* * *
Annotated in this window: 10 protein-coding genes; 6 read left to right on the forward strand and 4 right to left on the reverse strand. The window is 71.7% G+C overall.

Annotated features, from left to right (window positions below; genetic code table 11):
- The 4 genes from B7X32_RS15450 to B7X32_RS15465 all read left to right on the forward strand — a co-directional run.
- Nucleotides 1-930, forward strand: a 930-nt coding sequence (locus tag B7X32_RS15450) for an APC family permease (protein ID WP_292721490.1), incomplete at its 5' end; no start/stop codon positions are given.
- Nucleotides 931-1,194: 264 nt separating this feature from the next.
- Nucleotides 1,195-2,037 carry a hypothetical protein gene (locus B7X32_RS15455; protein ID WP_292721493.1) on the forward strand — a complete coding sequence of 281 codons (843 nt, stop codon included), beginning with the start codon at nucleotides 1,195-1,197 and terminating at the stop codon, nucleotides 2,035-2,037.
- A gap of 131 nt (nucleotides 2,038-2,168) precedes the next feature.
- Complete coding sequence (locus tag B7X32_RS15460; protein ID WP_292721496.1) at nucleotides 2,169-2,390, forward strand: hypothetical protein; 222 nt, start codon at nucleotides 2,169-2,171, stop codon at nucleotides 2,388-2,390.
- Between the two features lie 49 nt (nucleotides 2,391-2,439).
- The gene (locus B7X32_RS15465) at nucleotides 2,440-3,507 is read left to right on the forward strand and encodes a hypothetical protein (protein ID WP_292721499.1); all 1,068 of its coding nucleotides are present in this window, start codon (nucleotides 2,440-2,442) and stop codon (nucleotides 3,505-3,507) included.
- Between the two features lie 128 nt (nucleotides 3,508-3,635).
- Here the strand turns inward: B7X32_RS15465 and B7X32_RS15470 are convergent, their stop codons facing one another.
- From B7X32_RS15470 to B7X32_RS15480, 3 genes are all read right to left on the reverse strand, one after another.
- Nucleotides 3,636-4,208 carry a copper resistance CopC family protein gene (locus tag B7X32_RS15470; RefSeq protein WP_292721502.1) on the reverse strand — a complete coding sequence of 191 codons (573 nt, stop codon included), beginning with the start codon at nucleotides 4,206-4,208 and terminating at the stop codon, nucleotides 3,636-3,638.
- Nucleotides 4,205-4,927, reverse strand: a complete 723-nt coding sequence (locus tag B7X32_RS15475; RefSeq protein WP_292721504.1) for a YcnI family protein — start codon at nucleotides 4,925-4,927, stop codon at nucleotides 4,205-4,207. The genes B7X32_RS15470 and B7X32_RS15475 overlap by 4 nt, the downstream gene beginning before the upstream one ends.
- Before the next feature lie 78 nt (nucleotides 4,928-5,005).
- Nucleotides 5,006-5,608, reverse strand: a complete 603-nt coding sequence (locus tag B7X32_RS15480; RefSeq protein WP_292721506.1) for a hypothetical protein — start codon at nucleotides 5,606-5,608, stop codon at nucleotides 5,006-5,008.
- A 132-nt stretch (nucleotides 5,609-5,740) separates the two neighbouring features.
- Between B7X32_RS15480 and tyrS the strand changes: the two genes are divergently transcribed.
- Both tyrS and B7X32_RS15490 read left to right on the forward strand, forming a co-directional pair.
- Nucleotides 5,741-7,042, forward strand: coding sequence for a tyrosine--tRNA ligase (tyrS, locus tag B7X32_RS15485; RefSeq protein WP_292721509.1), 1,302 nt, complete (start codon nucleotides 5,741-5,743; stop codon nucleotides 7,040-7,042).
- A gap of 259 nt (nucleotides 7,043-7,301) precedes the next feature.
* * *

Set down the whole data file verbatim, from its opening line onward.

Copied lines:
Annotated in this window: 10 protein-coding genes; 6 read left to right on the forward strand and 4 right to left on the reverse strand. The window is 71.7% G+C overall.

Annotated features, from left to right (window positions below; genetic code table 11):
- The 4 genes from B7X32_RS15450 to B7X32_RS15465 all read left to right on the forward strand — a co-directional run.
- Nucleotides 1-930, forward strand: a 930-nt coding sequence (locus tag B7X32_RS15450) for an APC family permease (protein ID WP_292721490.1), incomplete at its 5' end; no start/stop codon positions are given.
- Nucleotides 931-1,194: 264 nt separating this feature from the next.
- Nucleotides 1,195-2,037 carry a hypothetical protein gene (locus B7X32_RS15455; protein ID WP_292721493.1) on the forward strand — a complete coding sequence of 281 codons (843 nt, stop codon included), beginning with the start codon at nucleotides 1,195-1,197 and terminating at the stop codon, nucleotides 2,035-2,037.
- A gap of 131 nt (nucleotides 2,038-2,168) precedes the next feature.
- Complete coding sequence (locus tag B7X32_RS15460; protein ID WP_292721496.1) at nucleotides 2,169-2,390, forward strand: hypothetical protein; 222 nt, start codon at nucleotides 2,169-2,171, stop codon at nucleotides 2,388-2,390.
- Between the two features lie 49 nt (nucleotides 2,391-2,439).
- The gene (locus B7X32_RS15465) at nucleotides 2,440-3,507 is read left to right on the forward strand and encodes a hypothetical protein (protein ID WP_292721499.1); all 1,068 of its coding nucleotides are present in this window, start codon (nucleotides 2,440-2,442) and stop codon (nucleotides 3,505-3,507) included.
- Between the two features lie 128 nt (nucleotides 3,508-3,635).
- Here the strand turns inward: B7X32_RS15465 and B7X32_RS15470 are convergent, their stop codons facing one another.
- From B7X32_RS15470 to B7X32_RS15480, 3 genes are all read right to left on the reverse strand, one after another.
- Nucleotides 3,636-4,208 carry a copper resistance CopC family protein gene (locus tag B7X32_RS15470; RefSeq protein WP_292721502.1) on the reverse strand — a complete coding sequence of 191 codons (573 nt, stop codon included), beginning with the start codon at nucleotides 4,206-4,208 and terminating at the stop codon, nucleotides 3,636-3,638.
- Nucleotides 4,205-4,927, reverse strand: a complete 723-nt coding sequence (locus tag B7X32_RS15475; RefSeq protein WP_292721504.1) for a YcnI family protein — start codon at nucleotides 4,925-4,927, stop codon at nucleotides 4,205-4,207. The genes B7X32_RS15470 and B7X32_RS15475 overlap by 4 nt, the downstream gene beginning before the upstream one ends.
- Before the next feature lie 78 nt (nucleotides 4,928-5,005).
- Nucleotides 5,006-5,608, reverse strand: a complete 603-nt coding sequence (locus tag B7X32_RS15480; RefSeq protein WP_292721506.1) for a hypothetical protein — start codon at nucleotides 5,606-5,608, stop codon at nucleotides 5,006-5,008.
- A 132-nt stretch (nucleotides 5,609-5,740) separates the two neighbouring features.
- Between B7X32_RS15480 and tyrS the strand changes: the two genes are divergently transcribed.
- Both tyrS and B7X32_RS15490 read left to right on the forward strand, forming a co-directional pair.
- Nucleotides 5,741-7,042, forward strand: coding sequence for a tyrosine--tRNA ligase (tyrS, locus tag B7X32_RS15485; RefSeq protein WP_292721509.1), 1,302 nt, complete (start codon nucleotides 5,741-5,743; stop codon nucleotides 7,040-7,042).
- A gap of 259 nt (nucleotides 7,043-7,301) precedes the next feature.